What shape or form should an office take for people who don’t have an office? What might sound like a paradox is actually the question du jour for digital nomads.

“Where’s my desk going to be today?”

Among the cosmopolitan army of office-less professionals, this is often the first question of the day.

Being digital nomads means being able to adapt and having the right mindset to make the most of every opportunity that promotes personal growth and adds to your work skill set.

There are people who’ve managed to run a startup from a sailboat, people who sit at the water’s edge to go over their spreadsheets, and people for whom the train has become their main place of work. There are people who wake up in a different city every morning and who, to charge their smartphone or laptop, waste time hunting down somewhere with the right voltage to plug in.

While offering endless opportunities, it also means working with a notebook, which has always made a table at the nearest coffee shop the best option or, better yet, taking productivity to the next level, the ideal solution is the work café designed with comfortable workstations and fast wifi.

Learning from coworking

The number one choice – the digital nomads’ go-to – are coworking spaces.

Found the world over, they provide technologically well-appointed spaces built around the latest modern business needs.

What were once regarded as spaces catering just to freelancers now have a wider audience.

Coworking spaces also offer a “secure place” for use by employees who travel a lot, maybe to cities where their own company doesn’t have an office. Being a digital nomad doesn’t have to mean being a freelance professional.

Emmegi Flamingo tables, design by Luca Nichetto.
Photos courtesy of KANARIE CLUB – AMSTERDAM; project by studiomodijefsky.nl

Designing an office to meet the needs of digital nomads

Taking our cue from coworking is the first step towards creating a space that is 100% in line with the requirements of digital nomads.

What features do the best-performing, quality spaces share?

  • A combination of open spaces encouraging interaction, and separate rooms for meetings and work in small teams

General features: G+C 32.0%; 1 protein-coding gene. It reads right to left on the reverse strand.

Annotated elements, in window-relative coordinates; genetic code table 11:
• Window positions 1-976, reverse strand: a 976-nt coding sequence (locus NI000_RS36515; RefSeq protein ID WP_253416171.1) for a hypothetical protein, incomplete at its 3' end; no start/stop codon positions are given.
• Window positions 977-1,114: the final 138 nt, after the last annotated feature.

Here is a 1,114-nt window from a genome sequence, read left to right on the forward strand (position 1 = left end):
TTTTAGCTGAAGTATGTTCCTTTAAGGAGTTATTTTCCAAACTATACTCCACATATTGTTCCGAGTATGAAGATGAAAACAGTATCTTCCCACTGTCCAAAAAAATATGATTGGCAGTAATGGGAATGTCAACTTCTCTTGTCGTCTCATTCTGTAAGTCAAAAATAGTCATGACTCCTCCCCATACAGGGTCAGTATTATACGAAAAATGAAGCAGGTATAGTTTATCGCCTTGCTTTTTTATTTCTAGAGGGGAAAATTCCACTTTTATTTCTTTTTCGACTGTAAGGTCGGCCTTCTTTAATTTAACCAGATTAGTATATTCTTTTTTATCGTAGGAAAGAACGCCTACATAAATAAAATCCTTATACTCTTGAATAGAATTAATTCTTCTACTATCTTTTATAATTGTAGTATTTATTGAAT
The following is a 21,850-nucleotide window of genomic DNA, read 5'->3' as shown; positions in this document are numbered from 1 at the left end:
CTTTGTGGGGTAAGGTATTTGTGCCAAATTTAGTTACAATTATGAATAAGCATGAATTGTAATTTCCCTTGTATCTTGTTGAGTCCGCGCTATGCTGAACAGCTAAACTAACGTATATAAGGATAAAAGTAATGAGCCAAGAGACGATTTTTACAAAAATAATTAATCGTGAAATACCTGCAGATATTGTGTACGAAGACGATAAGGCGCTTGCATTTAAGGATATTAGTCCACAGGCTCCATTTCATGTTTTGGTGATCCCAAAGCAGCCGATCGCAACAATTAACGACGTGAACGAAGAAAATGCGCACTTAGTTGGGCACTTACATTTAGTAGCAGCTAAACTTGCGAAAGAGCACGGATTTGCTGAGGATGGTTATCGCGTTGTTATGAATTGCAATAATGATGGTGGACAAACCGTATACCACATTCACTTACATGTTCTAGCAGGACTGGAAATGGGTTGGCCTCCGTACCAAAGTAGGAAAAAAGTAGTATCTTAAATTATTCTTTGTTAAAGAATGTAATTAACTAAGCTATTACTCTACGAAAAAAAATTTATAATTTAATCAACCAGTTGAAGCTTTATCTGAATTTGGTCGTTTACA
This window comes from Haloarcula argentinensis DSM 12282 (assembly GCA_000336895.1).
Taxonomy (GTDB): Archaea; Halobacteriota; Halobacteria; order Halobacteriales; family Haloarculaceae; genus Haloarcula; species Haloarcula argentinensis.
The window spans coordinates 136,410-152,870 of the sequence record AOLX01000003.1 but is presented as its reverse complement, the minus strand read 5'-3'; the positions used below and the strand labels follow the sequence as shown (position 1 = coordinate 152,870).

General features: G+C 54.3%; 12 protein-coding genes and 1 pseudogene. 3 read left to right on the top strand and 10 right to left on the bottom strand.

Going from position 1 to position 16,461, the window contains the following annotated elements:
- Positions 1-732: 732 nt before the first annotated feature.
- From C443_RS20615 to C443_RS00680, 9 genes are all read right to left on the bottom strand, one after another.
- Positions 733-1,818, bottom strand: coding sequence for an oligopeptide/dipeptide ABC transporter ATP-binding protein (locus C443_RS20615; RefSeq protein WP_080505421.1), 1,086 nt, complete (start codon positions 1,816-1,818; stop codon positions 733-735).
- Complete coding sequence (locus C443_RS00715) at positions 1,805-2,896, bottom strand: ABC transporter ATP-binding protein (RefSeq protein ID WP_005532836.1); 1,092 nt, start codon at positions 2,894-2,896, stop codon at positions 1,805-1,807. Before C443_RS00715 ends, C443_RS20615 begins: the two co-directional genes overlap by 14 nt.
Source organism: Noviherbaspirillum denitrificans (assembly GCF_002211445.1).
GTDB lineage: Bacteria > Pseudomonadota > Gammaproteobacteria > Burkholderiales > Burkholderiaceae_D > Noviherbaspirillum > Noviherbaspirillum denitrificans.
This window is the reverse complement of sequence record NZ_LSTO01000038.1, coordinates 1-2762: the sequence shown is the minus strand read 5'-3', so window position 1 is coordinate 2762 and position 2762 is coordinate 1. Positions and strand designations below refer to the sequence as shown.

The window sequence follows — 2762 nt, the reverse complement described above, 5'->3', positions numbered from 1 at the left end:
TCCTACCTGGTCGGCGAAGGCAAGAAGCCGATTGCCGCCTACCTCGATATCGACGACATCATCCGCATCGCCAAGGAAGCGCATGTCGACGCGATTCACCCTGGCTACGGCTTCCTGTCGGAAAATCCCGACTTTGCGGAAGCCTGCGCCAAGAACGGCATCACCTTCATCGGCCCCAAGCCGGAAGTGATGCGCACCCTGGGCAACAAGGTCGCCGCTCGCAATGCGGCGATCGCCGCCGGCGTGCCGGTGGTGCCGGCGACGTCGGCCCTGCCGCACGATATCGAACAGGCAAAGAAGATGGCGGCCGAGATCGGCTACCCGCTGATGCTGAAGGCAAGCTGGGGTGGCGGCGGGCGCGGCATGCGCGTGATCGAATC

• An ergonomically conscious design, with natural light and comfortable workstations
  • Special areas for chilling out and taking breaks
  • Reception, secretarial and mail receiving services
  • Flexible and extended opening hours, preferably 24 hours a day
  • Community, courses and workshops
  • Matchmaking services that promote exchange of skills

Put a nomad in the office

The “offices” of nomads have caught the eye of big business HR managers. Observing people who work in common spaces organized as described above, they’ve noticed how productivity and satisfaction tend to increase.  Someone has gone as far as to form a theory about the potential of desk sharing, since leasing a few desks to independent digital nomads can have a positive effect in bringing together different approaches and work styles.  Adding the odd “nomadic” habit into the traditional work mix is still the approach favoured by multinational tech companies, who are some of the most active on the smart working front.

Some employees at the major Silicon Valley companies, for example, enjoy the perk of using 20% of their work week to pursue pet projects: they can spend the accrued hours on any activity they deem “useful to the company”.

Other companies have taken things one step further, creating micro-work spaces that reproduce the atmosphere of the different parts of the world they do business in, going from an office environment that feels like you’re in Goa to a meeting room in Texas, making you feel “nomadic” in a hop, skip, and a jump.

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